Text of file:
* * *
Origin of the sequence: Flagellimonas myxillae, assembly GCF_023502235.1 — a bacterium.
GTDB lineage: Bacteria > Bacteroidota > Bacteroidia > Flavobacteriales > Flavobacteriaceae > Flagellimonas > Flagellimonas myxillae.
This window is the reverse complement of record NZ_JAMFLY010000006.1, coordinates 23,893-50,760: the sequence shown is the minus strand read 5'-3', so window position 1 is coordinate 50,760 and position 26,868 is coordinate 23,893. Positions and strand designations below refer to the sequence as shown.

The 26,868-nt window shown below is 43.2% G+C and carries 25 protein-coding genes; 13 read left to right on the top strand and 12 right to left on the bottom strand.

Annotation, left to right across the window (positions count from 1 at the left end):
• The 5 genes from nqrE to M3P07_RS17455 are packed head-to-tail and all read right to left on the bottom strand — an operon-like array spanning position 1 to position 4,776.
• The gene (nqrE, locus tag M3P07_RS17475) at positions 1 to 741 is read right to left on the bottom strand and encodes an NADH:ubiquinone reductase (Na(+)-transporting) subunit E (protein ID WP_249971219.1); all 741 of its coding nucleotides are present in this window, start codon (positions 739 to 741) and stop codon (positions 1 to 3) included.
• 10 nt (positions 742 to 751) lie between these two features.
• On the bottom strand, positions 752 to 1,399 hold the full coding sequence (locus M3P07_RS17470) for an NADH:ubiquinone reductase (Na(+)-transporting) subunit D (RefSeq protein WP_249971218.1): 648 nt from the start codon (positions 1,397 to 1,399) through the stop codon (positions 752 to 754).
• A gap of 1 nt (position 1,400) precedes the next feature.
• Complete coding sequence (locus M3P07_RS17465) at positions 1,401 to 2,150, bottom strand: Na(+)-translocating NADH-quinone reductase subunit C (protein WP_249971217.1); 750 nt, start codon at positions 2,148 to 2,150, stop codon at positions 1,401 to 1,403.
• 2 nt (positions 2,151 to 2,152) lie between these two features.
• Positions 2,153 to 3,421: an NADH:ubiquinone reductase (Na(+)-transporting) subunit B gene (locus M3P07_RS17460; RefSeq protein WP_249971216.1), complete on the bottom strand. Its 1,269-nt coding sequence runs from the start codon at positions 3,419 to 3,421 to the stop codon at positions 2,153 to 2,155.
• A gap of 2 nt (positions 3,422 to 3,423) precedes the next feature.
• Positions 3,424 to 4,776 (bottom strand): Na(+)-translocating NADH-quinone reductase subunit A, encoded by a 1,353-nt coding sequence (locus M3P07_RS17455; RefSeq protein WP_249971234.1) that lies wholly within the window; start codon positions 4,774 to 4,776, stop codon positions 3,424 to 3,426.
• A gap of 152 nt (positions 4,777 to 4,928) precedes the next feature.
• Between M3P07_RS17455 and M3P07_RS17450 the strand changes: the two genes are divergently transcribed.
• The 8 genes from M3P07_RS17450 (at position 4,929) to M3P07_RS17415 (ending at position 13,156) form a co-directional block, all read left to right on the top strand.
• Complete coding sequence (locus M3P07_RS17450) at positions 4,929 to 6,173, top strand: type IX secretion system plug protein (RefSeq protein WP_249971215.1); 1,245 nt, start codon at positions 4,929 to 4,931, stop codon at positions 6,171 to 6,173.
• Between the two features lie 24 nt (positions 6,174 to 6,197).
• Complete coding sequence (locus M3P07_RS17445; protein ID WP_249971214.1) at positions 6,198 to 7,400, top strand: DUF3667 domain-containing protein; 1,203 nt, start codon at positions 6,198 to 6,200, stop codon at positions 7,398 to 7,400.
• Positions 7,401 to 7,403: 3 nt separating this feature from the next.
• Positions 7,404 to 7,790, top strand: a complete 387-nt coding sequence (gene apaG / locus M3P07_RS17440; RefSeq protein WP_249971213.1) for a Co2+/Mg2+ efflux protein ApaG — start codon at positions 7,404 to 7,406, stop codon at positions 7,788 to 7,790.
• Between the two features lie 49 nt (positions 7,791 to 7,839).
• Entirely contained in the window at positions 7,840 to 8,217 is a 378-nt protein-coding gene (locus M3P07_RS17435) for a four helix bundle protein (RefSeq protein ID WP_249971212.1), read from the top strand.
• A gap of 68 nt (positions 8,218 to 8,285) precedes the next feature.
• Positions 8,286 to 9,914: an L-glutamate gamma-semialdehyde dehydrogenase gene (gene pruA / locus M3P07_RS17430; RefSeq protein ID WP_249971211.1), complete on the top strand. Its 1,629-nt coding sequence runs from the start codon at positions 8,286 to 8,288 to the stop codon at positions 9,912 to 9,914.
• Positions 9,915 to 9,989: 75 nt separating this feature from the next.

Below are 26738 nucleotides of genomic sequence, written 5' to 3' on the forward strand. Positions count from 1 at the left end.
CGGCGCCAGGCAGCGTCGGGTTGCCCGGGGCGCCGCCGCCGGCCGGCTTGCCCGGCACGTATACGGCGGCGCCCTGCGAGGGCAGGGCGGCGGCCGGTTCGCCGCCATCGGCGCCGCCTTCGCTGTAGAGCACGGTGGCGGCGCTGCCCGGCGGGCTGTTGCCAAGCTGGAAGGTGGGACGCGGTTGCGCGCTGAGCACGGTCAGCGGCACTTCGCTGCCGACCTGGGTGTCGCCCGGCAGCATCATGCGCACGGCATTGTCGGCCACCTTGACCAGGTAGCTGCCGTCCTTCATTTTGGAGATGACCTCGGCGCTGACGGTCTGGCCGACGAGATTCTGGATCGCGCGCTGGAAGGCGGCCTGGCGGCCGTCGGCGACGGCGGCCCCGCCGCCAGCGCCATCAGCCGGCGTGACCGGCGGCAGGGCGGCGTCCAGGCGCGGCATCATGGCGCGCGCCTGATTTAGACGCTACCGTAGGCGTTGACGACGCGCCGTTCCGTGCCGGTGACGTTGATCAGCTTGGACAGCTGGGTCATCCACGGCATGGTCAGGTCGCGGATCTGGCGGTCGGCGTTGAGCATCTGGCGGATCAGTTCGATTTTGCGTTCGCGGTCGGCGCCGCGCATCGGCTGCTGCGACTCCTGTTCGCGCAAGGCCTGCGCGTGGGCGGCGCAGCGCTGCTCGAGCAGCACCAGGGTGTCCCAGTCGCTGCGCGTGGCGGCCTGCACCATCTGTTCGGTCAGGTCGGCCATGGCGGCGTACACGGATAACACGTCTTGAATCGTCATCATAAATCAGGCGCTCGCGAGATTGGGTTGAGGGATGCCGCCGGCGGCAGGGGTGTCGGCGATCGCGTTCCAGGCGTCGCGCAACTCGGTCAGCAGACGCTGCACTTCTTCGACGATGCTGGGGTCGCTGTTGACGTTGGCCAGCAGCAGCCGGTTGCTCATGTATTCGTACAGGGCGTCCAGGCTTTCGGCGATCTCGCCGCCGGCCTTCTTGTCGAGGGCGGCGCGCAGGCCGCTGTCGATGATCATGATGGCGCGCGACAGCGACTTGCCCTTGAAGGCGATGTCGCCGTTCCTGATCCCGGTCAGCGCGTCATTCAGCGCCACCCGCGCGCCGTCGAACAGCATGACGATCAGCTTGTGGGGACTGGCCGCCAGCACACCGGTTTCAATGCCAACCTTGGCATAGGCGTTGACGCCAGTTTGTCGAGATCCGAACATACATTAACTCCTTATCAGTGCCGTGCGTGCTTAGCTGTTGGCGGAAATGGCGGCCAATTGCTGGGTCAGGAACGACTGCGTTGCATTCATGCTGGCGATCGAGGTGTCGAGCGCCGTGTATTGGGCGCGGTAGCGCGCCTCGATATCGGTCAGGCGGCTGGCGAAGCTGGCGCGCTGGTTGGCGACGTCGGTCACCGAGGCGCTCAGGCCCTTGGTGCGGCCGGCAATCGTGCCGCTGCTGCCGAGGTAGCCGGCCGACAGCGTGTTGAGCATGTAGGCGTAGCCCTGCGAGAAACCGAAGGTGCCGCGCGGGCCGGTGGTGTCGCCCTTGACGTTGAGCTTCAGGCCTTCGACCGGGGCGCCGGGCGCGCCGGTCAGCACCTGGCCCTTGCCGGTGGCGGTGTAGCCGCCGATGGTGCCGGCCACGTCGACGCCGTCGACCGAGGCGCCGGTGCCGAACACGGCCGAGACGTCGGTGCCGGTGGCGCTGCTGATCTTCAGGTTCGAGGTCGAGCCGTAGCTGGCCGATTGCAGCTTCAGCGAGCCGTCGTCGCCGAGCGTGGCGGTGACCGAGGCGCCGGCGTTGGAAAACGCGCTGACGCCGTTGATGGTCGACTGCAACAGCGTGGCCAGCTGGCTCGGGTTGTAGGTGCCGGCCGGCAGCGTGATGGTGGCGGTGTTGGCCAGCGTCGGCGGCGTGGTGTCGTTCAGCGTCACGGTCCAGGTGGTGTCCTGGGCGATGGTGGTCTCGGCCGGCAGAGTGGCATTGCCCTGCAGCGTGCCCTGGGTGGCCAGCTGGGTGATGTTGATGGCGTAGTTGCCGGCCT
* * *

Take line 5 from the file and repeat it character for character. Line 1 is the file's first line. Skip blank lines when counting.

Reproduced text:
Annotation, left to right across the window (positions count from 1 at the left end):